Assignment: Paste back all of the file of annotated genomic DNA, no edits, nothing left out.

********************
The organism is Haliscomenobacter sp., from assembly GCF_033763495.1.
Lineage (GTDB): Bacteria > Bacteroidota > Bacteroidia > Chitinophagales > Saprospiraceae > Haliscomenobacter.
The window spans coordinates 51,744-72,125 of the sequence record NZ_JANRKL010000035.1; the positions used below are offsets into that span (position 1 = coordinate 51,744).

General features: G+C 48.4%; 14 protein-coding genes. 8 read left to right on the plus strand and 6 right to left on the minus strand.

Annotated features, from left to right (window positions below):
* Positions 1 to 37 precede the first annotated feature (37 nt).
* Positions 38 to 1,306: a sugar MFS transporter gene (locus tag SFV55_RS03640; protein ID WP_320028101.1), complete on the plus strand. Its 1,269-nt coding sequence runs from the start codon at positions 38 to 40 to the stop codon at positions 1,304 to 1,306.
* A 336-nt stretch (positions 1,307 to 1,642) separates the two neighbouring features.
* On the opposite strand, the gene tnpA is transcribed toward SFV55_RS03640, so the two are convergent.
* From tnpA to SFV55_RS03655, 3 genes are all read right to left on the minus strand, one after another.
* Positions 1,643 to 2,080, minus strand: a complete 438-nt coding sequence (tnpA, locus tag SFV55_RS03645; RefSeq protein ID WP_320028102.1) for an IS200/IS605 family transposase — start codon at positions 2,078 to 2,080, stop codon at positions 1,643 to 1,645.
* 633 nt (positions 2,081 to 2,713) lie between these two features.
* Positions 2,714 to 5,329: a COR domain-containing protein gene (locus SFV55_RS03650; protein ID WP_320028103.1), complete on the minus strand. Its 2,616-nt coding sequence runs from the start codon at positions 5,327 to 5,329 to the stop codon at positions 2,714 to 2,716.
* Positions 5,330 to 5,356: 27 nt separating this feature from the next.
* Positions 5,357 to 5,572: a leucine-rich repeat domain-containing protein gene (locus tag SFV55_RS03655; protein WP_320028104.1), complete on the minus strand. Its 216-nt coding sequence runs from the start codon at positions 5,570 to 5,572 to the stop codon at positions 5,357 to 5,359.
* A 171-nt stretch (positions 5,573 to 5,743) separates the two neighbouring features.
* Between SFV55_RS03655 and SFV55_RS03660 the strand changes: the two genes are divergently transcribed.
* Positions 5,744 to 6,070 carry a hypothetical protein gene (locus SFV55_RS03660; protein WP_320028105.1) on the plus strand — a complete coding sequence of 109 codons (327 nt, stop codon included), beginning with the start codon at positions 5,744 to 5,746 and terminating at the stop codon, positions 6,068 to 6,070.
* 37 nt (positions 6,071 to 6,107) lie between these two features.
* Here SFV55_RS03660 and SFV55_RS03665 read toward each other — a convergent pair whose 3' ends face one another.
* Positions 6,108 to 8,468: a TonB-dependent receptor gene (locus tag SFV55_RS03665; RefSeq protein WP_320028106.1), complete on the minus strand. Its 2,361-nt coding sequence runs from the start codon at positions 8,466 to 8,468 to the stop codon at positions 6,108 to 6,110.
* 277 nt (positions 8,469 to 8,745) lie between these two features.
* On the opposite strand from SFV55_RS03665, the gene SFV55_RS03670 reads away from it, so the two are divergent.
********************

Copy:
The organism is Haliscomenobacter sp., from assembly GCF_033763495.1.
Lineage (GTDB): Bacteria > Bacteroidota > Bacteroidia > Chitinophagales > Saprospiraceae > Haliscomenobacter.
The window spans coordinates 51,744-72,125 of the sequence record NZ_JANRKL010000035.1; the positions used below are offsets into that span (position 1 = coordinate 51,744).

General features: G+C 48.4%; 14 protein-coding genes. 8 read left to right on the plus strand and 6 right to left on the minus strand.

Annotated features, from left to right (window positions below):
* Positions 1 to 37 precede the first annotated feature (37 nt).
* Positions 38 to 1,306: a sugar MFS transporter gene (locus tag SFV55_RS03640; protein ID WP_320028101.1), complete on the plus strand. Its 1,269-nt coding sequence runs from the start codon at positions 38 to 40 to the stop codon at positions 1,304 to 1,306.
* A 336-nt stretch (positions 1,307 to 1,642) separates the two neighbouring features.
* On the opposite strand, the gene tnpA is transcribed toward SFV55_RS03640, so the two are convergent.
* From tnpA to SFV55_RS03655, 3 genes are all read right to left on the minus strand, one after another.
* Positions 1,643 to 2,080, minus strand: a complete 438-nt coding sequence (tnpA, locus tag SFV55_RS03645; RefSeq protein ID WP_320028102.1) for an IS200/IS605 family transposase — start codon at positions 2,078 to 2,080, stop codon at positions 1,643 to 1,645.
* 633 nt (positions 2,081 to 2,713) lie between these two features.
* Positions 2,714 to 5,329: a COR domain-containing protein gene (locus SFV55_RS03650; protein ID WP_320028103.1), complete on the minus strand. Its 2,616-nt coding sequence runs from the start codon at positions 5,327 to 5,329 to the stop codon at positions 2,714 to 2,716.
* Positions 5,330 to 5,356: 27 nt separating this feature from the next.
* Positions 5,357 to 5,572: a leucine-rich repeat domain-containing protein gene (locus tag SFV55_RS03655; protein WP_320028104.1), complete on the minus strand. Its 216-nt coding sequence runs from the start codon at positions 5,570 to 5,572 to the stop codon at positions 5,357 to 5,359.
* A 171-nt stretch (positions 5,573 to 5,743) separates the two neighbouring features.
* Between SFV55_RS03655 and SFV55_RS03660 the strand changes: the two genes are divergently transcribed.
* Positions 5,744 to 6,070 carry a hypothetical protein gene (locus SFV55_RS03660; protein WP_320028105.1) on the plus strand — a complete coding sequence of 109 codons (327 nt, stop codon included), beginning with the start codon at positions 5,744 to 5,746 and terminating at the stop codon, positions 6,068 to 6,070.
* 37 nt (positions 6,071 to 6,107) lie between these two features.
* Here SFV55_RS03660 and SFV55_RS03665 read toward each other — a convergent pair whose 3' ends face one another.
* Positions 6,108 to 8,468: a TonB-dependent receptor gene (locus tag SFV55_RS03665; RefSeq protein WP_320028106.1), complete on the minus strand. Its 2,361-nt coding sequence runs from the start codon at positions 8,466 to 8,468 to the stop codon at positions 6,108 to 6,110.
* 277 nt (positions 8,469 to 8,745) lie between these two features.
* On the opposite strand from SFV55_RS03665, the gene SFV55_RS03670 reads away from it, so the two are divergent.